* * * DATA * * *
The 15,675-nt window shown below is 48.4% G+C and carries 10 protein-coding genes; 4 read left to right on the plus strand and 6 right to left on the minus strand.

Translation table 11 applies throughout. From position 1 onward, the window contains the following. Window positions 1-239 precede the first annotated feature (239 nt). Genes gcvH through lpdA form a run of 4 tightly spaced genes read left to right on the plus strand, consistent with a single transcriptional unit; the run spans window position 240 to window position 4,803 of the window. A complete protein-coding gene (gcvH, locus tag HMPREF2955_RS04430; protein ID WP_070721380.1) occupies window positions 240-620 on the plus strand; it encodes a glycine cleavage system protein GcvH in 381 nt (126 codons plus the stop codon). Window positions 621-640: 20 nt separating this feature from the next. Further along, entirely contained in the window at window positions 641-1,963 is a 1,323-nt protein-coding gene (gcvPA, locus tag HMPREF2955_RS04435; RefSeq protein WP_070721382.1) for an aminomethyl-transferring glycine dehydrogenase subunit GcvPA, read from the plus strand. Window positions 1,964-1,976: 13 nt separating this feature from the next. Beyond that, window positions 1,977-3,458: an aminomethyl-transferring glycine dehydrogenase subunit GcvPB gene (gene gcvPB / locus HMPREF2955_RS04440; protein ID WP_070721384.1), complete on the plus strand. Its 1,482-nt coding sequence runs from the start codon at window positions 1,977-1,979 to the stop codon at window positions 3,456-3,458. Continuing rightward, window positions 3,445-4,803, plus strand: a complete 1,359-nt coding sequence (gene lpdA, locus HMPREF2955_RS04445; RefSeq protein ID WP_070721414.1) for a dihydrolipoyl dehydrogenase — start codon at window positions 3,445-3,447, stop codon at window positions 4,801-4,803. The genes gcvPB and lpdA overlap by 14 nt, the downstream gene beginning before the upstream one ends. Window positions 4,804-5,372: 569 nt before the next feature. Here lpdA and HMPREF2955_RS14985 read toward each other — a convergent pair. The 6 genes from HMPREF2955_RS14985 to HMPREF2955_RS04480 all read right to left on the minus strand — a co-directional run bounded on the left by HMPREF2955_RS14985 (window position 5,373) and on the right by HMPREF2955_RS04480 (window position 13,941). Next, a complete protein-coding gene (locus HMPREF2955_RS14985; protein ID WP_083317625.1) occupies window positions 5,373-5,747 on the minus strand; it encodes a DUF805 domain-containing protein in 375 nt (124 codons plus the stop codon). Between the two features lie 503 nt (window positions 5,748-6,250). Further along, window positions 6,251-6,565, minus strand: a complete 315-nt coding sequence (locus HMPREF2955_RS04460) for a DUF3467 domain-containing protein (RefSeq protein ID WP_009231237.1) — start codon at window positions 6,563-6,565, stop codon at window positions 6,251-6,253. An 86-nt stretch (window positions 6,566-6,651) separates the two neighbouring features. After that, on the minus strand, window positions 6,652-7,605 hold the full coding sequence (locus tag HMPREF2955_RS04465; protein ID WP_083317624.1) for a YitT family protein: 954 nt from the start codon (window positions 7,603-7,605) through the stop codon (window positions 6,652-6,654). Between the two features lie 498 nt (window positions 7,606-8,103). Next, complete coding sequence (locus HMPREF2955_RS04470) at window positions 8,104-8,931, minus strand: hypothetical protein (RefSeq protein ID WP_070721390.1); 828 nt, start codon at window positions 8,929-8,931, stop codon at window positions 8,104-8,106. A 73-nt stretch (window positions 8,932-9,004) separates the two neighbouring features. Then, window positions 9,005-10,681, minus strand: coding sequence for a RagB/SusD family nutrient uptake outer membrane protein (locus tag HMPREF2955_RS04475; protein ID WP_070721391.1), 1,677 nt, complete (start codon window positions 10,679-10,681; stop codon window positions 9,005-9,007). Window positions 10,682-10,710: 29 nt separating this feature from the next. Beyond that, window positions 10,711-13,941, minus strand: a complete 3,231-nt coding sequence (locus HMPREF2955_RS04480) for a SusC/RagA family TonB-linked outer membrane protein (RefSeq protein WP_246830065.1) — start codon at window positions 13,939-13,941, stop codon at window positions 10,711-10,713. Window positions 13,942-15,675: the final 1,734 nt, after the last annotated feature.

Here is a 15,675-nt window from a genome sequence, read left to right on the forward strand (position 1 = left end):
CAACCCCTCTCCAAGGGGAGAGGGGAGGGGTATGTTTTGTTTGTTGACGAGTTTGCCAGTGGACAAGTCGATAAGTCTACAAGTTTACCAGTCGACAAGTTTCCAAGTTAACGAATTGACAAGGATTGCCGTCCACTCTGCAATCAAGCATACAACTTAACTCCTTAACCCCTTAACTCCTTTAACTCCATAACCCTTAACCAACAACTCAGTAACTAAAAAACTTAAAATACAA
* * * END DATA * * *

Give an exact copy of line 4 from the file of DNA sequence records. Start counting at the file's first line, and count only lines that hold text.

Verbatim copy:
CAACCCCTCTCCAAGGGGAGAGGGGAGGGGTATGTTTTGTTTGTTGACGAGTTTGCCAGTGGACAAGTCGATAAGTCTACAAGTTTACCAGTCGACAAGTTTCCAAGTTAACGAATTGACAAGGATTGCCGTCCACTCTGCAATCAAGCATACAACTTAACTCCTTAACCCCTTAACTCCTTTAACTCCATAACCCTTAACCAACAACTCAGTAACTAAAAAACTTAAAATACAA